Amazon River Cruise Feb 08—18, 2018
Posted by David Ascanio
Every time we lead the Amazon River Cruise we have great expectations because we know that it will not only give us the opportunity to show you great birds, but it will also enhance your life. This year was no exception. Every day, the sunrise greeted us with pale red clouds blending with pink and some with yellow stripes. By the end of the afternoon, it seemed as if the sun was hiding below the tumultuous river that was always carrying huge trees, branches, water hyacinths, and mud. And, when we embarked the skiffs, we noticed that the apparent green Amazonian homogeneity disappeared as we added new words to our lexicon, some being varzea, igapo, oxbow lake, speciation, and more.
This great experience started on the west side of the Andes, which is the opposite side of the Amazon basin. A full day on the Pacific coast of Peru allowed us to nail Humboldt current specialties such as the London-police looking Humboldt Penguin (with its black-and-white dress) and the active and extremely specialized Surf Cinclodes rushing after each wave that splashed over the rocks, as well as several boobies, pelicans, and two species of cormorants. We also visited two large wetlands and added another dimension, that of the Boreal migrants, when we observed 8 species of sandpipers and ten thousand Franklin’s Gulls!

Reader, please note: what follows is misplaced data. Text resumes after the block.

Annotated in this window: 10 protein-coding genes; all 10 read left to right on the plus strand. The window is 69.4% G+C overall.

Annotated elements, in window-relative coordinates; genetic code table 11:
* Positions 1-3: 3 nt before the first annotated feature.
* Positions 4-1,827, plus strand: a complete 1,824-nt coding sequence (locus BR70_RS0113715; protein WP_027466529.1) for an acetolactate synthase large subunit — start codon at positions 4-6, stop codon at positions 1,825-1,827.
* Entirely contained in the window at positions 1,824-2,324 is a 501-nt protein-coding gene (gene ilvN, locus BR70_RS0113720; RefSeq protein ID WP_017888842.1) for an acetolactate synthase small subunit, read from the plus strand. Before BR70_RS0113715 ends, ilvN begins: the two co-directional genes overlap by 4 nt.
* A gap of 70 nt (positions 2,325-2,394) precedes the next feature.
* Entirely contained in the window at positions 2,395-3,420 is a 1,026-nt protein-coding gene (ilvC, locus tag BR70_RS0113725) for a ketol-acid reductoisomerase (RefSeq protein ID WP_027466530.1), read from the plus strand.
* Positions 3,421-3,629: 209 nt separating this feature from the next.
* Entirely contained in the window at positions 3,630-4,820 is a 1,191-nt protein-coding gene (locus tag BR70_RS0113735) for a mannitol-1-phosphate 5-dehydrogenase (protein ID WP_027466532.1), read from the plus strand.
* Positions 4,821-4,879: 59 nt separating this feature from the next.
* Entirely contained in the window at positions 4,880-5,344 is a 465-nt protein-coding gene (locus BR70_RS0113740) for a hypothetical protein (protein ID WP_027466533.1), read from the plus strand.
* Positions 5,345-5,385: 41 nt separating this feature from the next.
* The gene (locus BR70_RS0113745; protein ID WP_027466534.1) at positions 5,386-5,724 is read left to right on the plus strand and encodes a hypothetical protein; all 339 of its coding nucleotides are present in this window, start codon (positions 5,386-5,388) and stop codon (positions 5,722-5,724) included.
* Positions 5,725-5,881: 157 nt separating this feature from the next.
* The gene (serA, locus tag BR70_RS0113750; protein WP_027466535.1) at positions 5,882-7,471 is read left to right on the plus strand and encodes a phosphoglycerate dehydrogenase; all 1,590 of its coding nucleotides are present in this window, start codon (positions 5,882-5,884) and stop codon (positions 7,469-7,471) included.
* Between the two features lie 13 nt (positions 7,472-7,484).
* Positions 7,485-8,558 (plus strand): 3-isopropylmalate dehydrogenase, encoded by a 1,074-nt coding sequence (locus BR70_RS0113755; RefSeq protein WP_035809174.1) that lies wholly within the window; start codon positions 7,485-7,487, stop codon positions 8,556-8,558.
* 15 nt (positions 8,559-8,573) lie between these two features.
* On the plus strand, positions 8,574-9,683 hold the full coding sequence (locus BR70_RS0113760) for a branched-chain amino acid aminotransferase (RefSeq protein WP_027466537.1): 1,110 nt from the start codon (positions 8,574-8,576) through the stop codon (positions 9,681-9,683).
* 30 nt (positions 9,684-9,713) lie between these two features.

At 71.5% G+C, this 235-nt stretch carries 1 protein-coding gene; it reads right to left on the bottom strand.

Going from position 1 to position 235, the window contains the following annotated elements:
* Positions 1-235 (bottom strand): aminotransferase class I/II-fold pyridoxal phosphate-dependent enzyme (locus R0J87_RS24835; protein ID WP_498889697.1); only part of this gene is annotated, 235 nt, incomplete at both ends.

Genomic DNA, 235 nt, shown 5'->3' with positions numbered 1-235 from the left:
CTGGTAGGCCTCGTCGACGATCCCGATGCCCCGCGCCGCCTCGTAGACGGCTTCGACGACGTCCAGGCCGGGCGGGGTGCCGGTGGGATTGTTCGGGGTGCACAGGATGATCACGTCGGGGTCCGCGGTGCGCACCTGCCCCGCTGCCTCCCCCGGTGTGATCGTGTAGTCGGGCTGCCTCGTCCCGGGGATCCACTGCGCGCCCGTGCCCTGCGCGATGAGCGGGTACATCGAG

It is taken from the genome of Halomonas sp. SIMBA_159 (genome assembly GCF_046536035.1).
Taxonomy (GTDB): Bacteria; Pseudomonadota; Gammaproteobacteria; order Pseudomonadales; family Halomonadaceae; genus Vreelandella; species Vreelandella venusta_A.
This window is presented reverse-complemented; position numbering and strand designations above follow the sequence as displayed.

Pantanos de Villa was an excellent example of how distant biomes are connected. We saw not only Boreal migrants but also local migrants such as thousands of Black Skimmers flying up and down over a wetland contiguous to the ocean. They weave the continent every year when they migrate from the Amazon to the coast of Peru.
After a full day in the coastal area near Lima, we took a flight to Iquitos, the largest city in the Peruvian Amazon. Here we added another dimension. Thousands of years of human presence and a more recent mix of cultures have shaped today’s ribereños (river people) with their distinctive culture. They carry with them an almost encyclopedic knowledge of the medicinal use of the plants. They are the ones that can tolerate high humidity, heat during the midday, and losing their real estate when the river claims islands where their houses were built. They are expert swimmers and impressive canoe builders. Fishing is the everyday task, and farming their subsistence farms is part of the women’s job. A brief visit to the Belen market gave us a sampling of the richness of the fruits and fishes that can be obtained in the Amazon, from Cupuazú, Moriche, and Azaí to Camu-Camu, a fruit in very high demand in Japan nowadays. A sampling of the fishes included several species of Cinclids, as well as catfishes and the largest scaly fish in the world, the Arapaima.
Read David’s full report in his Field Report.